Sega: I see.
Yoshiki Kawasaki: Then I asked myself how one could differentiate between the normal Chirps and the ones that move wherever they wanted. This lead to the creation of the bad Chirps. I put sunglasses on them and called them “Bad Chirps” (laughs). [Ed. Note: “Bad” in the sense of “delinquent” or “punk.”] That way, you could easily distinguish them. Well, I say that, but the difference is actually just two or three black pixels.
Sega: In the arcade version they really look like sunglasses though.
Yoshiki Kawasaki: Yes.
Yoshiki Kawasaki: I didn’t have anything to do with the SG-1000 version, but that was due to spriting issues.
Sega: We’ve heard a lot about your troubles at that time, but how easy was it to create the pixel graphics?
Yoshiki Kawasaki: The graphical tools we had at that time were on the same level as a TV Oekaki Taburetto (graphics tablet). Whenever you wanted to draw a single pixel, it would draw three or four at once.
Sega: So, drawing the sunglasses was a pain too (laughs). By the way, how long was the development time for Flicky?
Yoshiki Kawasaki: About one year. Shortly before the playtest, we had about 100 screens done but hardly any space left. I hadn’t even done most of the backgrounds. I thought that would leave a bad impression, so I just created about four patterns for the backgrounds and differentiated the worlds with different colors. With each stage, the background would slowly change, with the final one looking like space. For coming up with this scheme that delivered good results with little work, the others called me “Sabori Kawasaki” (laughs). [Ed. Note: “Sabori” is a slacker, someone who doesn’t try hard to do something or even doesn’t do it at all. It’s often used for people skipping school or work. The nickname could thus be translated as something along the lines of “Slacker Kawasaki” or “Shortcut Kawasaki.”]
Sega: There are some images on the walls as well, like elephants and trains. Did you make those too?
Yoshiki Kawasaki: Yes, I did all the background images. The design for the bonus stage is really cool, especially the see-saws! I did make the sprites and see-saws but the stage itself was the domain of the lead planner, so it already looked cool like that from the beginning.
Sega: Did you make any big changes because of the playtest?
Yoshiki Kawasaki: Yes. After the playtest, we added a monster that would stick its head through the window and breathe fire, as well as a character called Choro [Iggy in the west] . I thought the game didn’t need more characters, but then a programmer pointed out that Flicky couldn’t get hurt while standing still, so we added one. By the way, Choro is a lizard, not a bug. Although I’d like to replace it.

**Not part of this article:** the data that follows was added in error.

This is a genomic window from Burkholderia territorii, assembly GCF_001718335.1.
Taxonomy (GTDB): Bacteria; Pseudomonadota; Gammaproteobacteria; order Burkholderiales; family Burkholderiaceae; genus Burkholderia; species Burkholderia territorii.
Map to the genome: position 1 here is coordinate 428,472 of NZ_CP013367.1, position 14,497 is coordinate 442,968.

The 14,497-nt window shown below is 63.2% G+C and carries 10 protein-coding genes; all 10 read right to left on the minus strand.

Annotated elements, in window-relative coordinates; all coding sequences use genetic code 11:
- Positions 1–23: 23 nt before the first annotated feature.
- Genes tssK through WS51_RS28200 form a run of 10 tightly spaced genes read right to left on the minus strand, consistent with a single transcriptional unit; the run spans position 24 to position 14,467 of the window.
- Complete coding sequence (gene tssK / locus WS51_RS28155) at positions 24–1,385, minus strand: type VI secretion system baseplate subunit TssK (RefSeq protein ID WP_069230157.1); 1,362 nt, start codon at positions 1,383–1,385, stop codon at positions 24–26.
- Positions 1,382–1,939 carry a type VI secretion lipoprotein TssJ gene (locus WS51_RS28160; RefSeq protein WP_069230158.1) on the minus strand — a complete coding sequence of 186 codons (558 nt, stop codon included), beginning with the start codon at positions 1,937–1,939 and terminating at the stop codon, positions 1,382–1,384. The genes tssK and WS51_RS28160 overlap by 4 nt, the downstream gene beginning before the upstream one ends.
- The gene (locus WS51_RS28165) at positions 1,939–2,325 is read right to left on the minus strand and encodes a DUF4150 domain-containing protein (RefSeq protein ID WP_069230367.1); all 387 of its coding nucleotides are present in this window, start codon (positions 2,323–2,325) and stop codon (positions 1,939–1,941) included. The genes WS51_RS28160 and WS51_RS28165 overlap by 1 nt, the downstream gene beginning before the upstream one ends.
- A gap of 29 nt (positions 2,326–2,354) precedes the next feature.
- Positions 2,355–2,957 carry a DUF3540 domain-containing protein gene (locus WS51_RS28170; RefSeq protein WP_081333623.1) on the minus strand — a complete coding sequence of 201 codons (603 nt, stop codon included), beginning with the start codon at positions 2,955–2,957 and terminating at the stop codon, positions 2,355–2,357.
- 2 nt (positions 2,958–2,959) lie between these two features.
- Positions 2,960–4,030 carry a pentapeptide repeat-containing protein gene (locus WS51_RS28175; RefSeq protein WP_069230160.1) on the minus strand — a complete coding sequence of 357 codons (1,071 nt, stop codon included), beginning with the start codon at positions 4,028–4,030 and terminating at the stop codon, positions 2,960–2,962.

Yoshiki Kawasaki: Because I was a slacker (laughs). He only has two movement patterns. I only made that character as a last resort.
Sega: I see (laughs). What is your favorite character?
Yoshiki Kawasaki: I like Flicky, but I also like the little Chirps toddling around.
Sega: This is the game’s instruction card. Hand-drawn too!
Yoshiki Kawasaki: I finished this card in one day (laughs). At the time we didn’t have a color copier, so we always had to go to a printing company in front of JR Kamata station to get copies. Namco was using that place too.
Sega: Ah, I think something is off about the title…
Yoshiki Kawasaki: Ha ha, well spotted. If you look closely, you’ll see it says Flippy. There was a trademark issue in the U.S., so we changed it to Flicky.
Sega: Huh, I see.
Yoshiki Kawasaki: While we’re on the topic of names, an arcade in Kamata managed by Sega is also called Flicky (laughs).
Sega: That’s great (laughs). What games after Flicky have you done design work for?
Yoshiki Kawasaki: After Flicky, I worked on Champion Boxing and Ninja Princess. By the way, because the SG-1000 version of Champion Boxing was so good, it was ported to the arcades. But because it took the factory about three months to create the ROMs, I think the arcade version came out first.
Sega: And another part of history gets rewritten. Champion Boxing was ported to the arcade. Duly noted!
Yoshiki Kawasaki: I digress, but I don’t like “killing” characters. Neither my player nor enemy characters die. So, I always have to think about how to depict them “vanishing.” Flicky doesn’t die either, and even when the Ninja Princess gets cut by a shuriken or katana she doesn’t die; she just sits down and cries. Not even the enemy ninja or demon bosses die. When you beat the game, you can see them dancing with the princess on a stage.
Sega: Now that you mention it, that’s true.
Yoshiki Kawasaki: Arcades at the time had a bad image, so we brought out Flicky, a game without killing or dying. Ninja Princess and Spatter were the same. I had this attitude of “let’s make the world friendlier. Sega can make cute games!”
Sega: So, that’s where your determination lies.
Kawasaki then played Flicky for the first time in five years. He had some trouble at first but then managed to dominate the game and get a high score of 106,350.
Sega: How was it to play the game for the first time in five years?
Yoshiki Kawasaki: Difficult (laughs). The game itself is very simple. It’s annoying… even though the game is so simple it beats me. Then I get angry and pump more quarters in because I want to try again. Ha ha.
Sega: This is a question that’s always asked: If you were to remake Flicky now, what would it look like?
Yoshiki Kawasaki: Hmm… Flicky was designed as a maze-game, and gaming has evolved a lot… Fire is coming out of the windows and Flicky has to line up the Chirps who have the power to extinguish it. When there is a burglar in the room a fight occurs between the Chirps and the burglar… ah, maybe it would be cute if you had to stop a baby from crying as well? Oh, I’m getting lost in my own world. But I’ve moved away from developing games and the entire environment has changed, so I’ll leave the game-making to the young developers (smiles).
For the complete story of Flicky’s development, be sure to read The Sega Arcade Revolution: A History in 62 Games. The book chronicles Sega’s arcade legacy from 1966-2003 and is available in paperback and digital formats now from Amazon.